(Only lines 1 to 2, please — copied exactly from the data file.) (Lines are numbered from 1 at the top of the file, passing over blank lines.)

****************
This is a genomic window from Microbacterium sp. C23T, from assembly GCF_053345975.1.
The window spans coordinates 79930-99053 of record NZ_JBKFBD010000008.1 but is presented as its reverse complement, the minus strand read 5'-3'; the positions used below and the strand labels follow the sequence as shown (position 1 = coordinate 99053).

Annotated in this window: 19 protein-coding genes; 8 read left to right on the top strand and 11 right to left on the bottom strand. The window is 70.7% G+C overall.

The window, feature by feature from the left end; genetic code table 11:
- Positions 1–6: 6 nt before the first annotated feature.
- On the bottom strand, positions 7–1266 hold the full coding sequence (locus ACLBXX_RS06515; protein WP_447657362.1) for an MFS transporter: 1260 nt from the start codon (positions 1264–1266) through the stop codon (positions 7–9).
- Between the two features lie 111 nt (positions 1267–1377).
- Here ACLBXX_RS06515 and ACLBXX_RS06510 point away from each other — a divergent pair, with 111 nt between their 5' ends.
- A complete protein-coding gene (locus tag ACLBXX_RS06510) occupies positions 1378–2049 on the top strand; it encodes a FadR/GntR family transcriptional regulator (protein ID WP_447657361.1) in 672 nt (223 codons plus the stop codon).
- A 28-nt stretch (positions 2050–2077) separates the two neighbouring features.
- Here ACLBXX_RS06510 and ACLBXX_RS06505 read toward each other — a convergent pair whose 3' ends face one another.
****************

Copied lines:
This is a genomic window from Microbacterium sp. C23T, from assembly GCF_053345975.1.
The window spans coordinates 79930-99053 of record NZ_JBKFBD010000008.1 but is presented as its reverse complement, the minus strand read 5'-3'; the positions used below and the strand labels follow the sequence as shown (position 1 = coordinate 99053).